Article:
I have always thought that having a 'send' and 'receive' block per transaction is a stroke of genius in the block lattice structure but the fact that the network requires voting for both seems to be a bit of an overkill.
My proposal is to halve the number of elections by combining the two voting procedures into one combined election when the corresponding 'receive' block is published. How would it work? A published and valid send block would be stored in a in-memory cache ('mempool') until the corresponding and valid 'receive' block is published to network. Both blocks would only be written to the ledger when the combined election is successful. 'Send' block would be subsequently cleared from the cache. An automatic purging process would make sure that a pair-less 'send' block would not stay in the cache for too long - which means that non-received transactions would be reimbursed to the sending account.
Ok, now it's time to shoot me. Let me know if this is incredibly stupid or something to consider.
From a UX perspective, this would basically kill asynchronous transfers. I couldn't send you money today for you to accept in 3 weeks when you happen to (boot your computer/do whatever where your app/wallet is) since memory in the sendcache wouldn't persist forever.
From a security perspective, the sendcache would likely be DoS'able by an attacker that just creates an enormous amount of unreceived sends. It may also be prone to desyncing -- some nodes would see that a user has 10 Nano, other nodes (that came up later or have smaller sendcaches) would see that they have 5 Nano + 5 pending to send to somebody.
If you didn't care about the asynchronous problem and wanted to lean heavily into it, it's possible to venture down a rabbit hole that could ultimately lead to a single transaction for both send+recv together that gets voted on. However, you'd be making so many changes and needing to address so many novel cans of worms that it'd be, IMO, so divergent from the core of Nano's current design and philosophy that you'd be effectively creating a new coin.
It's nothing to do with asynchronicity: Nano's asynchronous nature would stay the same. Yes, you wouldn't be able to send to a long time offline address (wallet/node). In reality it's probably only problematic for paper wallets.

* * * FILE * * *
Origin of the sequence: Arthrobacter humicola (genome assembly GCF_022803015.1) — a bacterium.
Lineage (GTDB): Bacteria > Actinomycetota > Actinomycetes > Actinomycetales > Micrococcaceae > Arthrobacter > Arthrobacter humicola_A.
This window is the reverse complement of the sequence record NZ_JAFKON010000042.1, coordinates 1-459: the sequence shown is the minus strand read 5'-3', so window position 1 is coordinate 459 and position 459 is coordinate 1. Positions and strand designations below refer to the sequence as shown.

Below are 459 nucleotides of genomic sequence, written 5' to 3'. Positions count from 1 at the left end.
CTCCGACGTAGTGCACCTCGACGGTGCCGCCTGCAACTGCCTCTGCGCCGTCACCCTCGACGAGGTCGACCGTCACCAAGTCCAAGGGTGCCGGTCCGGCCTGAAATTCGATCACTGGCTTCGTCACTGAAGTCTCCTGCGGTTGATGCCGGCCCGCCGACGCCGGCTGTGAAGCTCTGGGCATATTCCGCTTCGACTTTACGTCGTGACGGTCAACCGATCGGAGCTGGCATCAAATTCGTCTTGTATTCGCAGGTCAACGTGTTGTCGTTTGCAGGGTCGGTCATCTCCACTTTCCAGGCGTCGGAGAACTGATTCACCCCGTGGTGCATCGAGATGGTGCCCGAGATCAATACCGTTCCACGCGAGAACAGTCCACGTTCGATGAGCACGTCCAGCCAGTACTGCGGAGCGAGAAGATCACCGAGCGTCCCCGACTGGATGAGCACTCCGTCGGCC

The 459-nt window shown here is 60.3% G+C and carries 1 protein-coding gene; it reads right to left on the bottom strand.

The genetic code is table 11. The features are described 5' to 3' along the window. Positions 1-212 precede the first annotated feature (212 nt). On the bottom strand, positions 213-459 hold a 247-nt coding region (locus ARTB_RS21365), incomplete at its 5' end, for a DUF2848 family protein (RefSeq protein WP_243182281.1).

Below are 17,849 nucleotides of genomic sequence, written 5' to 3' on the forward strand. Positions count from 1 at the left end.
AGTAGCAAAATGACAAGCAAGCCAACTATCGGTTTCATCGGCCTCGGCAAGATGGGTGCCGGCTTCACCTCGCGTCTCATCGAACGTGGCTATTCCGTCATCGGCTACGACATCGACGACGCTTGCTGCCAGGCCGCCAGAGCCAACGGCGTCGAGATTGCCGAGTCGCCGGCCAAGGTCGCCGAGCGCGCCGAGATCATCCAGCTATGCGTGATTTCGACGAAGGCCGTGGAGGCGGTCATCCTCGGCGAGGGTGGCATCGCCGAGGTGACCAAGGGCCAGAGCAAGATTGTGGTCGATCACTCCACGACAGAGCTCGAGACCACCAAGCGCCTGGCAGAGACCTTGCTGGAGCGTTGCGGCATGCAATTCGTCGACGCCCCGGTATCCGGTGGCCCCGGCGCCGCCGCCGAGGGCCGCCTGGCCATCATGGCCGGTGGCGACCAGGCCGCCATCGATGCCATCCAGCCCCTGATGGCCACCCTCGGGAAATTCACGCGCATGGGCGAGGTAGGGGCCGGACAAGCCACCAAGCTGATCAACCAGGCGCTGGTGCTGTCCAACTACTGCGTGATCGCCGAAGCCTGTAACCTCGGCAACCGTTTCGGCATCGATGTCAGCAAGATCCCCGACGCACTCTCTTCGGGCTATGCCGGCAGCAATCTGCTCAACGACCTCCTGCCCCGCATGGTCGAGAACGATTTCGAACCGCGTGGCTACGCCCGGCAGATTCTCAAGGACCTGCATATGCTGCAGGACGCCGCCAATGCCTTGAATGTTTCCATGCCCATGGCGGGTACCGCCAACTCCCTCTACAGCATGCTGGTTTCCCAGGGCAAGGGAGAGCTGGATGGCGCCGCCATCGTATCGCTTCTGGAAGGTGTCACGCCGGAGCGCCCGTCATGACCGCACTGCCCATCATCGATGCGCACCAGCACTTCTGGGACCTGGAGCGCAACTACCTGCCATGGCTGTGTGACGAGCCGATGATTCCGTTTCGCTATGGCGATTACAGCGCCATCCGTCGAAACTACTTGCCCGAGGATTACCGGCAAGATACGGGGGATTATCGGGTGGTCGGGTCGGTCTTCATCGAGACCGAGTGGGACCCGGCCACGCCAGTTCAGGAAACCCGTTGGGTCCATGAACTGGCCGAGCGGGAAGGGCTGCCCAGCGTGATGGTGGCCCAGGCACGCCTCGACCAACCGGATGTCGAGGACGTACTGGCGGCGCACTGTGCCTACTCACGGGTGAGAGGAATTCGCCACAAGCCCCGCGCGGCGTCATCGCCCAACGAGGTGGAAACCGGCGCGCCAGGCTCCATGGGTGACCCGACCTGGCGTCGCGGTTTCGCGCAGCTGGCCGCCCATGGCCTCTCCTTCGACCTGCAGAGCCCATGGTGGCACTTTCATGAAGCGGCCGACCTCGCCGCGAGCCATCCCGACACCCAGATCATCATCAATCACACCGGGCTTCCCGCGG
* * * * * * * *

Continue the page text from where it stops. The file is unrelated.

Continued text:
All blocks would be propagated and validated the very same way like today, the only difference is that send blocks wouldn't be written to ledger immediately. In other words, all nodes could compute the balance of sending address.
It's no different from security perspective from the current state, you can create an enormous amount of send blocks today, too - the current anti-spam solutions would remain the same. Yes, you would need a sizeable RAM, but given the block-size, it's not an issue.
which basically synchronizes send and receive blocks.
This is not how I read your proposal.
I understand that send blocks aren't being voted on immediately and put in a mempool instead to be voted on together with receive blocks.
No voting on which send blocks are being put in the data base (in case there are conflicting ones) means they aren't as reliable as send blocks today are.
What happens once the mempool is full?
I understand the people that want receive blocks to happen automatically or without a signature (who would issue them? the sender? how would it not fork someone else's wallet?)
But breaking the irreversible nature of send blocks and requiring people to be online to receive is just a downgrade. Next thing you know we are using "watchtowers" and "channels" for a block structure that does not require those LN second layer jerry-rigged atrocities!
It is worth noting that a send-receive pair of blocks was suggested in this thread. It wouldn't be a replacement of the current process of voting on send blocks immediately, and subsequently voting on receive blocks, but instead provide it as an option to allow a single election process if the pairing was used. An incentive to use the pairing option instead of the asynchronous option would likely be needed, to justify the additional coordination for making this happen in many cases. But it may be worth considering.
Might have been suggested before, but what about separate chains for send / receive? The receive chain would be have no way to impair sending ability, plus the receive signing key could be openly shared with network for auto accepting. Definitely not an easy rework however.
Another idea to reduce election bandwidth would be to come up with some sort of cryptographic 'election proof'. Both send/receive blocks get elected together, then receive block gets sealed with election proof and can be accepted/signed by account owner anytime later like normal.